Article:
Now in this day and age, free anything usually comes with an asterisk: either a real one (endless terms and conditions apply) or an implied one (free means worthless). So I was a little circumspect about the quality of the course. But since it was free, what was there to lose? 

Well apart from my time, nothing much. So I took the plunge.

I’m happy to say, the course was excellent. Paced fast enough to be interesting, but not so fast it lost you at every turn. It was practical, focused and easy to follow.

The instructor, a genial Canadian called Brad, kept it lively and entertaining. And at the end, I felt I had a thorough grounding in PHP – enough to tackle his Bootstrap and WordPress course.

For once, free didn’t mean cheap – or worthless. He’d obviously spent a huge amount of time and effort developing, writing and filming the course (in case you didn’t know, Udemy courses have hours and hours of video).

So it was a major undertaking on his part, and the end result was something of undeniable value. 

Brad is my new best friend. And I’ve been singing his praises to all and sundry. People only have to mention the word coding to me, and I’m unstoppable. And I’m sure the army of students he has around the world have been spreading the word far and wide too.

And all because we got something of value at no cost to us. 

Give and you shall receive

The key word here is value. Nothing irritates a reader, a student or a prospect faster than having the promise of a freebie turn into a bait-and-switch operation.

You give all your contact details, and find that the free e-book is just a collection of recycled factoids. You sign up for a free trial, only to discover that you don’t have access to all the features. Or you take a free course, and realise too late that you’ve wasted your time on low-level knowledge combined with a sales pitch for its expensive counterparts.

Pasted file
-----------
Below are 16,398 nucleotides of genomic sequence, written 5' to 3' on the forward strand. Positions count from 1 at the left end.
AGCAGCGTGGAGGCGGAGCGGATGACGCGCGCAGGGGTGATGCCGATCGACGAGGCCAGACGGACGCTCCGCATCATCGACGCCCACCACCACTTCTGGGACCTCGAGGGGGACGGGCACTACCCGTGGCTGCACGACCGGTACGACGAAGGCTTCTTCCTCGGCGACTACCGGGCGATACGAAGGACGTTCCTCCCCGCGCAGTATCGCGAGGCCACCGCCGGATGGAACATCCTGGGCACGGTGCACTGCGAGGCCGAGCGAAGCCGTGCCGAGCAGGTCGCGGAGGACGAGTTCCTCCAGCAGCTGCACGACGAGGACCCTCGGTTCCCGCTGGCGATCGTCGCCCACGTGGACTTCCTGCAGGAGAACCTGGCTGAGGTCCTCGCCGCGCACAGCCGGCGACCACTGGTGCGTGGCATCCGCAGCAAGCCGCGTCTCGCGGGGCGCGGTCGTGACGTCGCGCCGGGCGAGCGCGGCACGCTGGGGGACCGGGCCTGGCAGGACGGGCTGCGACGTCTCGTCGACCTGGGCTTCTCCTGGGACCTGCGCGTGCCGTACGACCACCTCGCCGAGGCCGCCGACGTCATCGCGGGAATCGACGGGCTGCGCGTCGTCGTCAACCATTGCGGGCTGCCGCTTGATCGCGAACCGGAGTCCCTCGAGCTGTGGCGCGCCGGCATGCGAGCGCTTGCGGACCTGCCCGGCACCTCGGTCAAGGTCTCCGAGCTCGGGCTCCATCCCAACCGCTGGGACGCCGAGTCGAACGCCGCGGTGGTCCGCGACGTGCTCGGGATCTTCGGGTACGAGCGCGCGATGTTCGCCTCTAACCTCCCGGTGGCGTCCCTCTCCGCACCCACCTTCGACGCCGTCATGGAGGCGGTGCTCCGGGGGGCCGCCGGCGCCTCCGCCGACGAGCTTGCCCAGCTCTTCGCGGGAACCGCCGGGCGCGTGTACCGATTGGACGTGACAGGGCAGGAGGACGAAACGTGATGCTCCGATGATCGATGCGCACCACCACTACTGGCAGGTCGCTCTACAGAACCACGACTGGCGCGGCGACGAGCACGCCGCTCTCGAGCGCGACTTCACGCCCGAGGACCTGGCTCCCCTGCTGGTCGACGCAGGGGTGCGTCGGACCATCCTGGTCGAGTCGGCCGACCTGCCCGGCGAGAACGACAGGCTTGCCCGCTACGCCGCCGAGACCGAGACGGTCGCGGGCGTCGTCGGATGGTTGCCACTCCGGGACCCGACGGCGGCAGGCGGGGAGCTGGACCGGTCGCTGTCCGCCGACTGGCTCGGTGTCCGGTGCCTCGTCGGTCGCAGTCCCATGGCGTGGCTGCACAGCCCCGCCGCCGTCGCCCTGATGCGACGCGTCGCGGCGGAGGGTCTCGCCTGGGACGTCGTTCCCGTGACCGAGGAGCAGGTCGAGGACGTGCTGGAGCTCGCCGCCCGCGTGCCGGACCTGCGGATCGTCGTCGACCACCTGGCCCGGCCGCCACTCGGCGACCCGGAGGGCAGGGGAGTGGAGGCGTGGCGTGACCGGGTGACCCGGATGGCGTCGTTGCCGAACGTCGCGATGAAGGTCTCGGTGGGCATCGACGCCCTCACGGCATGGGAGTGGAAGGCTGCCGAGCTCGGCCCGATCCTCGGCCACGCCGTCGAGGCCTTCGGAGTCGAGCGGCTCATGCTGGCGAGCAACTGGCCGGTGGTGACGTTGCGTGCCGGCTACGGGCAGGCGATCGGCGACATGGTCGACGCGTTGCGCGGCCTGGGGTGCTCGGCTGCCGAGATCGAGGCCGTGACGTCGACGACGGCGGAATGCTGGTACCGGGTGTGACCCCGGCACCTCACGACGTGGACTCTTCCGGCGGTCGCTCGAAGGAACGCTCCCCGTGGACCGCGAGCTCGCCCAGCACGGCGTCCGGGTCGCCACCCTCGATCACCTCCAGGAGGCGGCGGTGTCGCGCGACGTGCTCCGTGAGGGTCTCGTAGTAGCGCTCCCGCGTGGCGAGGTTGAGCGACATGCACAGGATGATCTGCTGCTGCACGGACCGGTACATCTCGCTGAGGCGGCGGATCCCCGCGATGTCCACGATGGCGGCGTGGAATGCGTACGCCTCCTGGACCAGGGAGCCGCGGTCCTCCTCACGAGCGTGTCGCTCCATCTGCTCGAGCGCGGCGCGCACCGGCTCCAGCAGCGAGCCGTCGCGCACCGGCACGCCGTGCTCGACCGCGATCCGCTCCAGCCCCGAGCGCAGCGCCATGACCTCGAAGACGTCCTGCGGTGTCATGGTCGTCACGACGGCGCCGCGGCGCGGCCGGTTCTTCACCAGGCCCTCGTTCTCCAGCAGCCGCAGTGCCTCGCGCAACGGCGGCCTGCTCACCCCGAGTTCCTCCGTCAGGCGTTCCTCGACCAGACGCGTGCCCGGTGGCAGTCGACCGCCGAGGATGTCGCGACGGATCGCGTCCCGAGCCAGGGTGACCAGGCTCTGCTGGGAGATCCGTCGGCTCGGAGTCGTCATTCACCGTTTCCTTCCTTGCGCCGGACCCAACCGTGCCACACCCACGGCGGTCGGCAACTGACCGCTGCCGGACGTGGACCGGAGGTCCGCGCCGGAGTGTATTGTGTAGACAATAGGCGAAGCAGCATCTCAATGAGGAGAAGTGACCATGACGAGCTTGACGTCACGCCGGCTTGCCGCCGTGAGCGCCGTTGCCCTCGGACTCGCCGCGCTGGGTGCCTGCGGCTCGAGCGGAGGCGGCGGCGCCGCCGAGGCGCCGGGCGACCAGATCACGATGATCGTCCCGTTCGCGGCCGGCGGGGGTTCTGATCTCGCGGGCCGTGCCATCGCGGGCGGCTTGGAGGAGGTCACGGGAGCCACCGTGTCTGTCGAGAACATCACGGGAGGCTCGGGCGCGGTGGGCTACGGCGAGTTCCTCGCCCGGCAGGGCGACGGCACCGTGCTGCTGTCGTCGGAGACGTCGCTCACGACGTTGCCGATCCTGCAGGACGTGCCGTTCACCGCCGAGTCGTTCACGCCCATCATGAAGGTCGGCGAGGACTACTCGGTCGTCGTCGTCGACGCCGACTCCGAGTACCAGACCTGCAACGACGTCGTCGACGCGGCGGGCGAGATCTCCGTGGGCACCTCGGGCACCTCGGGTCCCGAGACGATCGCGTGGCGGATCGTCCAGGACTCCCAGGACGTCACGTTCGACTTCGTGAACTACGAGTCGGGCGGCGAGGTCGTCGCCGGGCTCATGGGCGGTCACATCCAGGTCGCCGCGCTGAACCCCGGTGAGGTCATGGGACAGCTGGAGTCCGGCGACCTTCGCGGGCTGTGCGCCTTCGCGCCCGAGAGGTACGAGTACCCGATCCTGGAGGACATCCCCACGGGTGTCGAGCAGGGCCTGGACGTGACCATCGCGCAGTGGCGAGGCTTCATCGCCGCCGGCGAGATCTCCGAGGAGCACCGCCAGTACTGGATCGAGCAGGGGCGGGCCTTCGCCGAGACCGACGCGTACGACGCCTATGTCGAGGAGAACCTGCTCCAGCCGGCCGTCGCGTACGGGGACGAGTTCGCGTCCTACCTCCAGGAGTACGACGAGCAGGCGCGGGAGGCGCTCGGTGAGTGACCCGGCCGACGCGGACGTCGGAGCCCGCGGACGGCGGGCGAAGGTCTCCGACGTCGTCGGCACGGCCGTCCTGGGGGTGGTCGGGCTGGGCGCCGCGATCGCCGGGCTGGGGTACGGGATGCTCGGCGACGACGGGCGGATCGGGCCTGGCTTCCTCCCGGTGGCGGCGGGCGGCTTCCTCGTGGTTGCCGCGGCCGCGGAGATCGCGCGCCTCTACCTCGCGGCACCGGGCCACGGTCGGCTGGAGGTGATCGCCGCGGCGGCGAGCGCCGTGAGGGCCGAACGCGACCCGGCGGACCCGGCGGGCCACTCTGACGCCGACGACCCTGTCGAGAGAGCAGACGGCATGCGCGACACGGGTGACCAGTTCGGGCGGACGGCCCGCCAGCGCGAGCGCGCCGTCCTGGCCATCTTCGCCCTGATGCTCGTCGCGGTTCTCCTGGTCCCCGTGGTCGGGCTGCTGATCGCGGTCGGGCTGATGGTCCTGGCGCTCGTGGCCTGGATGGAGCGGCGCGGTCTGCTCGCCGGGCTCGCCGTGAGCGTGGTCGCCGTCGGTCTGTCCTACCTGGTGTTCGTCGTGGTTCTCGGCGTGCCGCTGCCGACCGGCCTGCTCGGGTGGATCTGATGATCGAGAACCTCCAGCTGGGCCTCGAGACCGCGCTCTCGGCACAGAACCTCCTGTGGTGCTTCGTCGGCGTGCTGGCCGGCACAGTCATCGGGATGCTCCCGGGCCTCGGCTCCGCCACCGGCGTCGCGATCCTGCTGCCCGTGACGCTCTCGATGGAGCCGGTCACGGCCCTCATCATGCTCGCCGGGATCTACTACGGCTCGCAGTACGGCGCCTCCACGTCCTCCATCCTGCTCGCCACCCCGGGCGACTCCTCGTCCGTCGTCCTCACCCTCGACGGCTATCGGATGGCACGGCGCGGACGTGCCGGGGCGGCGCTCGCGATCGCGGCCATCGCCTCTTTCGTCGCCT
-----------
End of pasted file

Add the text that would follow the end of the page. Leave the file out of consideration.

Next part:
If you are going to give away something for free, try applying these simple guidelines and it’ll be a better experience for you and your prospect: 

  • Do it without any ulterior motive. Impart knowledge because you enjoy doing it.
  • Don’t worry about them not signing up, or buying the paid version, or becoming a high-grossing client.  Focus on what you hope will happen, not the downside of nothing happening. 
  • Put as much effort into it as you would into something you’d charge good money for. And if that’s too much of a leap, then take something you sell and give it away for free for a limited period. 
  • Don’t forget the knock-on cost of a freebie that doesn’t live up to the promise: you’ve disappointed a prospect (or worse, an existing client) and caused reputational damage. 

So what’s free and worth it?  

You could offer a how-to guide that’s practical and achievable (How to simplify your document management in just 2 hours).  Or a thought piece that talks about the issues your prospects face (Why technology is transforming small businesses, and how you can ride the wave).  Or a quick-reference guide that they can print out and consult (10 copy tips for busy people). 

Or a targeted course that’s waffle-free (Business writing bootcamp for marketing professionals) and skills people up for their job.

Name your own priceless

The common denominator for all of these ideas is value. But it’s more than just what people would have paid for the course. It’s showing them that you’ve put thought, effort and time into the freebie. And that their time and effort won’t be wasted if they download the book or take the course. 

So it should be valuable, real and useful. And one last thing: shareable.

Because if it’s one thing people like more than finding a freebie, it’s telling somebody else about it. Why? Because they get the gain (here’s something for free) without the pain (somebody else did it). 

Much as I’ve done with my Canadian chum. 

So what are you waiting for? Get creating, give it away, and wait for karma to do its thing.

The easy way to find constant content in an always-on world

How to be everywhere, all the time (and still retain your sanity)

[Image courtesy of Sally Wilson at Flickr Creative Commons]

I read this week of an interesting experiment that’s happening at a school in Cheshire, in the north of England.

BBC School News Report challenged Year 10 students (that’s 14-year-olds to you and me) to do without social media for a week. The digital detox includes Facebook, Snapchat, Twitter and Instagram, as well as YouTube and any of the other tools that have teenagers – and many adults too – glued to their screens to the exclusion of all else.

The results are as you might expect: these digital natives have had a difficult time weaning themselves off social media, but have actually discovered that life doesn’t stop.